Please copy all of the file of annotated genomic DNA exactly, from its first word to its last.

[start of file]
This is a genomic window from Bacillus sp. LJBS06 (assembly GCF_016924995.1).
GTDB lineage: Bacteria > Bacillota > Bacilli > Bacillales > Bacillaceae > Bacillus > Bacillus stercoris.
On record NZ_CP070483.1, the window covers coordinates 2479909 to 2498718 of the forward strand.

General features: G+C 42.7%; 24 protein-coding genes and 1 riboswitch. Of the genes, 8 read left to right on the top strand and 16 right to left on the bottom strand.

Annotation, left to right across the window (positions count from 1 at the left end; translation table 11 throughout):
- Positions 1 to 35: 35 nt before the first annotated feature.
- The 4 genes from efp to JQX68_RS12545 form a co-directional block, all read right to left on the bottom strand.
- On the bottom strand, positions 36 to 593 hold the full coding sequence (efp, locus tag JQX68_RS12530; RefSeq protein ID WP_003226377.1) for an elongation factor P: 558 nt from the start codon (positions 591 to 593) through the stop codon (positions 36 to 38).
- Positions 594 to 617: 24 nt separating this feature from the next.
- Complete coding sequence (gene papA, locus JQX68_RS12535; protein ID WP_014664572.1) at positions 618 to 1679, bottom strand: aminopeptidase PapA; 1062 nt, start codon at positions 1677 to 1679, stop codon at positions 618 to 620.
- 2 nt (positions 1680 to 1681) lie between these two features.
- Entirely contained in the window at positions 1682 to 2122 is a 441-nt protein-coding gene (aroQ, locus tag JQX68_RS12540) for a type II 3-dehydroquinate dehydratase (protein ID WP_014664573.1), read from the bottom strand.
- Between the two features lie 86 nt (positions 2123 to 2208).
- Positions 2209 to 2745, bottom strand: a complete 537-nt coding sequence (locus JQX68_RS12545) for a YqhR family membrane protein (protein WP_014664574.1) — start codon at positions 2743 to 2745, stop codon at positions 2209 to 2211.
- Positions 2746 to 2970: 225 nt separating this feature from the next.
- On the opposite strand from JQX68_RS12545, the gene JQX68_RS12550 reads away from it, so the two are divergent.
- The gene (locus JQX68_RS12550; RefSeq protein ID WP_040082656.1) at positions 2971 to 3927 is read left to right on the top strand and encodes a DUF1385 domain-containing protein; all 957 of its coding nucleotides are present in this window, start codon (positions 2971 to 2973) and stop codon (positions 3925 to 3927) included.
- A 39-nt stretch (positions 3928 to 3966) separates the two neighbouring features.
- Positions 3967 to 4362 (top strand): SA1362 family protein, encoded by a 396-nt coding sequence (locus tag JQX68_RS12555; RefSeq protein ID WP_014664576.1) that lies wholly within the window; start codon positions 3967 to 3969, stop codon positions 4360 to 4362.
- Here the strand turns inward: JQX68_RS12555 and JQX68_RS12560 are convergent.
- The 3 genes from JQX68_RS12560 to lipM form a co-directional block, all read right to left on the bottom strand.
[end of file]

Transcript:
This is a genomic window from Bacillus sp. LJBS06 (assembly GCF_016924995.1).
GTDB lineage: Bacteria > Bacillota > Bacilli > Bacillales > Bacillaceae > Bacillus > Bacillus stercoris.
On record NZ_CP070483.1, the window covers coordinates 2479909 to 2498718 of the forward strand.

General features: G+C 42.7%; 24 protein-coding genes and 1 riboswitch. Of the genes, 8 read left to right on the top strand and 16 right to left on the bottom strand.

Annotation, left to right across the window (positions count from 1 at the left end; translation table 11 throughout):
- Positions 1 to 35: 35 nt before the first annotated feature.
- The 4 genes from efp to JQX68_RS12545 form a co-directional block, all read right to left on the bottom strand.
- On the bottom strand, positions 36 to 593 hold the full coding sequence (efp, locus tag JQX68_RS12530; RefSeq protein ID WP_003226377.1) for an elongation factor P: 558 nt from the start codon (positions 591 to 593) through the stop codon (positions 36 to 38).
- Positions 594 to 617: 24 nt separating this feature from the next.
- Complete coding sequence (gene papA, locus JQX68_RS12535; protein ID WP_014664572.1) at positions 618 to 1679, bottom strand: aminopeptidase PapA; 1062 nt, start codon at positions 1677 to 1679, stop codon at positions 618 to 620.
- 2 nt (positions 1680 to 1681) lie between these two features.
- Entirely contained in the window at positions 1682 to 2122 is a 441-nt protein-coding gene (aroQ, locus tag JQX68_RS12540) for a type II 3-dehydroquinate dehydratase (protein ID WP_014664573.1), read from the bottom strand.
- Between the two features lie 86 nt (positions 2123 to 2208).
- Positions 2209 to 2745, bottom strand: a complete 537-nt coding sequence (locus JQX68_RS12545) for a YqhR family membrane protein (protein WP_014664574.1) — start codon at positions 2743 to 2745, stop codon at positions 2209 to 2211.
- Positions 2746 to 2970: 225 nt separating this feature from the next.
- On the opposite strand from JQX68_RS12545, the gene JQX68_RS12550 reads away from it, so the two are divergent.
- The gene (locus JQX68_RS12550; RefSeq protein ID WP_040082656.1) at positions 2971 to 3927 is read left to right on the top strand and encodes a DUF1385 domain-containing protein; all 957 of its coding nucleotides are present in this window, start codon (positions 2971 to 2973) and stop codon (positions 3925 to 3927) included.
- A 39-nt stretch (positions 3928 to 3966) separates the two neighbouring features.
- Positions 3967 to 4362 (top strand): SA1362 family protein, encoded by a 396-nt coding sequence (locus tag JQX68_RS12555; RefSeq protein ID WP_014664576.1) that lies wholly within the window; start codon positions 3967 to 3969, stop codon positions 4360 to 4362.
- Here the strand turns inward: JQX68_RS12555 and JQX68_RS12560 are convergent.
- The 3 genes from JQX68_RS12560 to lipM form a co-directional block, all read right to left on the bottom strand.